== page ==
Janice L. Stevens
Indianapolis, Indiana


Jeffrey A. Modisett
Attorney General of Indiana
Sarah E. Scherrer
Deputy Attorney General
Indianapolis, Indiana



TONY WILLIAMS,                )
Appellant (Defendant Below),    )
        v.                )    Indiana Supreme Court
                        )    Cause No. 49S00-9901-CR-45
STATE OF INDIANA,            )
    Appellee (Plaintiff Below).        )

The Honorable Jane Magnus-Stinson, Judge
Cause No. 49G06-9608-CF-126264



March 7, 2000

BOEHM, Justice.

    Tony Williams was convicted of the murder of Anthony Winston and sentenced to sixty-five years imprisonment. He raises a single issue in this direct appeal: Whether the reasonable doubt instruction recommended by this Court in Winegeart v. State, 665 N.E.2d 893, 902 (Ind. 1996), and given by the trial court in this case usurped the presumption of innocence and violated his right to due process. We affirm the trial court.
Factual and Procedural Background

    On August 25, 1996, Williams and Anthony Winston got into an argument over a woman. According to Williams, Winston pointed a gun at him. Williams then slashed Winston several times with a “box cutter knife.” Winston died as the result of bleeding caused by stab wounds to the head, neck, chest, and extremities. A jury convicted Williams of murder and the trial court sentenced him to sixty-five years imprisonment.
Reasonable Doubt Instruction

    The trial court gave the following instruction defining reasonable doubt:
The State has the burden of proving the defendant guilty beyond a reasonable doubt. Some of you may have served as jurors in civil cases, where you were told that it is only necessary to prove that a fact is more likely true than not true. In criminal cases, the state’s proof must be more powerful than that. It must be beyond a reasonable doubt.
Proof beyond a reasonable doubt is proof that leaves you firmly convinced of the defendant's guilt. There are very few things in this world that we know with absolute certainty, and in criminal cases the law does not require proof that overcomes every possible doubt. If, based on your consideration of the evidence, you are firmly convinced that the defendant is guilty of the crime charged, you should find him guilty. If, on the other hand, you think there is a real possibility that he is not guilty, you should give him the benefit of the doubt and find him not guilty.

This is a near verbatim recitation of the Federal Judicial Center pattern instruction recommended by a majority of this Court in Winegeart v. State, 665 N.E.2d 893, 902 (Ind. 1996). Williams objected to the last sentence of the instruction on the ground that it was “at odds with the presumption of innocence.” See footnote He contends that the language “if . . . you think there is a real possibility that he is not guilty, you should give him the benefit of the doubt” is inconsistent with the presumption of innocence. His contention is that the benefit of the doubt is extended to all defendants, not only those whom the jury feels there is a “real possibility” are not guilty. He further contends that the instruction “tells the jurors if they believe the defendant is actually guilty, they should not apply the presumption of innocence and the requirement of proof beyond a reasonable doubt in rendering a verdict.”
    The Due Process Clause of the Fourteenth Amendment requires the State to prove every element of a charged offense beyond a reasonable doubt. See In re Winship, 397 U.S. 358, 364 (1970). As the Supreme Court of the United States has observed, “[a]lthough this standard is an ancient and honored aspect of our criminal justice system, it defies easy explication.” Victor v. Nebraska, 511 U.S. 1, 5 (1994); see also United States v. Rodriguez, 162 F.3d 135, 145 (1st Cir. 1998), cert. denied 119 S. Ct. 2034 (1999) (“The term ‘beyond a reasonable doubt’ is one of the most bandied, but perhaps least precisely defined phrases in criminal law.”). “[S]o long as the court instructs the jury on the necessity that the defendant’s guilt be proved beyond a reasonable doubt, the Constitution does not require that any particular form of words be used in advising the jury of the government’s burden of proof.” Victor, 511 U.S. at 5 (citation omitted). The dispositive issue is “whether there is a reasonable likelihood that the jury understood the instructions to allow conviction based on proof insufficient to meet the Winship standard.” Id. at 6. As a general proposition, jury instruction lies largely within a trial court’s discretion. See Benefiel v. State, 716 N.E.2d 906, 914 (Ind. 1999). “To constitute an abuse of discretion, the instruction given must be erroneous, and the instructions taken as a whole must misstate the law or otherwise mislead the jury.” Coleman v. State, 703 N.E.2d 1022, 1027 (Ind. 1998), petition for cert. filed (U.S. Aug. 9, 1999) (No. 99-5670).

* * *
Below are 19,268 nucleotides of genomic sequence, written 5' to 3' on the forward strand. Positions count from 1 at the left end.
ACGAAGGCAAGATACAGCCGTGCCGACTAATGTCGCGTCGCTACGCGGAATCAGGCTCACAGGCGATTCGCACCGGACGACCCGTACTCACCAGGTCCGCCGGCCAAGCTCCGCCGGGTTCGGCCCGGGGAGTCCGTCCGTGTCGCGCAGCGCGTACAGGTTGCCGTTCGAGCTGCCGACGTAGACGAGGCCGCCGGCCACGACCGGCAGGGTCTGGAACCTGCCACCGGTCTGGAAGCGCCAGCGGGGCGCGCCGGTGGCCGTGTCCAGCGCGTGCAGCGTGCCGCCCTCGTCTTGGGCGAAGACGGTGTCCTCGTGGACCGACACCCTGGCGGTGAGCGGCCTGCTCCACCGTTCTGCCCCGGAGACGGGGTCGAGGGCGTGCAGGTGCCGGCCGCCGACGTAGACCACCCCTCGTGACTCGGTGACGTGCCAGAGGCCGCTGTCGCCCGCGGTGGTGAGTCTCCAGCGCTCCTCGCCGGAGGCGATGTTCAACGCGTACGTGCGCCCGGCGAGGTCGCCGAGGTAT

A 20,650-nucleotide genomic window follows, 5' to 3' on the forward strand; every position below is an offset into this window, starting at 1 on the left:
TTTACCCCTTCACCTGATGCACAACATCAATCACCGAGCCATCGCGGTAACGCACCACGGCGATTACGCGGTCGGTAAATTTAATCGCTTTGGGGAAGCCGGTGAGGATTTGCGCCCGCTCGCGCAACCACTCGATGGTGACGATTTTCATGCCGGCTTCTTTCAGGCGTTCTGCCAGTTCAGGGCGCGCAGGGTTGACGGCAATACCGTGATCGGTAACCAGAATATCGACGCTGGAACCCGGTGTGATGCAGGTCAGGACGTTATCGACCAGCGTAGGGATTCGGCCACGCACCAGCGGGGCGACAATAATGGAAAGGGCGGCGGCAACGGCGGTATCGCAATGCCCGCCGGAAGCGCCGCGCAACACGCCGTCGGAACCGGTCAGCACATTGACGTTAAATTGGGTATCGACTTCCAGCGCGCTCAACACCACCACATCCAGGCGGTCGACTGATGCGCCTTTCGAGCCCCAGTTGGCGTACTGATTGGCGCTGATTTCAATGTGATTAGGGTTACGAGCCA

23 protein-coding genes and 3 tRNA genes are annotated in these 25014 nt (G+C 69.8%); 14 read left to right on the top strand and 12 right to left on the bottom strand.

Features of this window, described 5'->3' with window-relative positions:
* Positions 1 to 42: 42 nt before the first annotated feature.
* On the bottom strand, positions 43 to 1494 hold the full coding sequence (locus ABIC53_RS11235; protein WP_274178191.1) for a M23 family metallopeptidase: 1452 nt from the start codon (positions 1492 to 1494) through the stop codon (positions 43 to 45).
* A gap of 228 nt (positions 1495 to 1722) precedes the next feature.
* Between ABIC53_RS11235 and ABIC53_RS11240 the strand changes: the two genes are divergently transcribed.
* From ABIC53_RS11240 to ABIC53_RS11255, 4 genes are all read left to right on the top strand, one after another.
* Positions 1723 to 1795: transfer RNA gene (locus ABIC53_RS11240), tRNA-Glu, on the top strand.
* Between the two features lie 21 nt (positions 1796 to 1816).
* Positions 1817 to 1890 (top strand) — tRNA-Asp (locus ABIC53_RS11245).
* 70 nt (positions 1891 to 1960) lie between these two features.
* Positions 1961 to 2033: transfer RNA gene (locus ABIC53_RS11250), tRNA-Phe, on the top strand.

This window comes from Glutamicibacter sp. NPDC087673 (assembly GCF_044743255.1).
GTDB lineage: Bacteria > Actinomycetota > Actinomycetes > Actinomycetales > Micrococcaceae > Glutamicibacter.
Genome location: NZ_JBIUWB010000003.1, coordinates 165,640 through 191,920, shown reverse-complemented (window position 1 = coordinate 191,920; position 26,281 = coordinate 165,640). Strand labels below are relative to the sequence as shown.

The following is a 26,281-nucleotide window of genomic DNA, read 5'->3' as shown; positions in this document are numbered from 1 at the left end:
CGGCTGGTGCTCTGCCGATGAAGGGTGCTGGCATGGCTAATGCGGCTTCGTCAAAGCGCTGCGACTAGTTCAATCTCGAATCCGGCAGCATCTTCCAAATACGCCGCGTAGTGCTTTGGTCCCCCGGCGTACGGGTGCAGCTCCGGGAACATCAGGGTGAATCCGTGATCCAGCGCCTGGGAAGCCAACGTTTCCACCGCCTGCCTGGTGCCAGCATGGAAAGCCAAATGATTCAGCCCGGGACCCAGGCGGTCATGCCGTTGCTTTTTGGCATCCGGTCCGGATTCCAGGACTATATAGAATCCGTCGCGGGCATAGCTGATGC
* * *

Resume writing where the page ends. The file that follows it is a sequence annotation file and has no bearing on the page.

Here, the trial court’s instruction began with the statement that “[t]he State has the burden of proving the defendant guilty beyond a reasonable doubt.” In Barber v. State, 715 N.E.2d 848, 851-52 (Ind. 1999), we held that, in light of the first sentence of the instruction, which clearly stated that the State bore the burden of proof beyond a reasonable doubt, the Winegeart instruction did not shift the burden of proof in violation of the Due Process Clause. In addition, in this case the presumption of innocence and the State’s burden to prove Williams guilty beyond a reasonable doubt were explained in greater detail by other instructions given by the trial court. As the Court of Appeals for the District of Columbia Circuit observed, the Federal Judicial Center pattern instruction “does not suggest that the defendant must be the source of the ‘real possibility’ of innocence; it only discusses the consequences if a reasonable doubt does arise.” United States v. Taylor, 997 F.2d 1551, 1557 (D.C. Cir. 1993) (citing United States v. Hunt, 794 F.2d 1095, 1101 (5th Cir. 1986). Moreover, the trial court had “charged the jury on the presumption of innocence and the government’s burden of proof, thus eliminating any concern that the jury might think the defendant was required to show a ‘real possibility’ of his own innocence.” Id.